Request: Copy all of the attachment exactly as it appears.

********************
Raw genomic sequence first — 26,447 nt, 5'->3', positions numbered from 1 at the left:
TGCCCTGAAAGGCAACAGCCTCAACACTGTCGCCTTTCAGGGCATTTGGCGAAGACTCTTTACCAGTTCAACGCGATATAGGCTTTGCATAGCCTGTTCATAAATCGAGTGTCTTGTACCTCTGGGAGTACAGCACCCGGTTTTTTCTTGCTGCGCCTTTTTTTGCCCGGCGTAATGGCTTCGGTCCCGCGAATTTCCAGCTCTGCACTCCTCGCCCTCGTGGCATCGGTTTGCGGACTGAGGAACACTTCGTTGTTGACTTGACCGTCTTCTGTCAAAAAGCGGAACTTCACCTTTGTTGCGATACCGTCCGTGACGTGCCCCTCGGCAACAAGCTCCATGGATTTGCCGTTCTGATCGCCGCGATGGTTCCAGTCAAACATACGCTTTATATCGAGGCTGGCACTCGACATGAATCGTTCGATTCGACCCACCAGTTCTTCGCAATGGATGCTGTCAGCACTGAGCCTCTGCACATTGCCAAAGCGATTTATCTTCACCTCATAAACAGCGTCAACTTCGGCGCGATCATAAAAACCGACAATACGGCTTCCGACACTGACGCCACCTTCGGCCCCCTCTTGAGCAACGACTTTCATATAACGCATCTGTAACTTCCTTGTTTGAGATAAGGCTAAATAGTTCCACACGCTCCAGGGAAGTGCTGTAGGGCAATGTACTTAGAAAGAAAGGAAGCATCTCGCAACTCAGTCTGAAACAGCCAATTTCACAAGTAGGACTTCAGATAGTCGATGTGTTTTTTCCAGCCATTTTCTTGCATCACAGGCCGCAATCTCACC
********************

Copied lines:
Raw genomic sequence first — 26,447 nt, 5'->3', positions numbered from 1 at the left:
TGCCCTGAAAGGCAACAGCCTCAACACTGTCGCCTTTCAGGGCATTTGGCGAAGACTCTTTACCAGTTCAACGCGATATAGGCTTTGCATAGCCTGTTCATAAATCGAGTGTCTTGTACCTCTGGGAGTACAGCACCCGGTTTTTTCTTGCTGCGCCTTTTTTTGCCCGGCGTAATGGCTTCGGTCCCGCGAATTTCCAGCTCTGCACTCCTCGCCCTCGTGGCATCGGTTTGCGGACTGAGGAACACTTCGTTGTTGACTTGACCGTCTTCTGTCAAAAAGCGGAACTTCACCTTTGTTGCGATACCGTCCGTGACGTGCCCCTCGGCAACAAGCTCCATGGATTTGCCGTTCTGATCGCCGCGATGGTTCCAGTCAAACATACGCTTTATATCGAGGCTGGCACTCGACATGAATCGTTCGATTCGACCCACCAGTTCTTCGCAATGGATGCTGTCAGCACTGAGCCTCTGCACATTGCCAAAGCGATTTATCTTCACCTCATAAACAGCGTCAACTTCGGCGCGATCATAAAAACCGACAATACGGCTTCCGACACTGACGCCACCTTCGGCCCCCTCTTGAGCAACGACTTTCATATAACGCATCTGTAACTTCCTTGTTTGAGATAAGGCTAAATAGTTCCACACGCTCCAGGGAAGTGCTGTAGGGCAATGTACTTAGAAAGAAAGGAAGCATCTCGCAACTCAGTCTGAAACAGCCAATTTCACAAGTAGGACTTCAGATAGTCGATGTGTTTTTTCCAGCCATTTTCTTGCATCACAGGCCGCAATCTCACC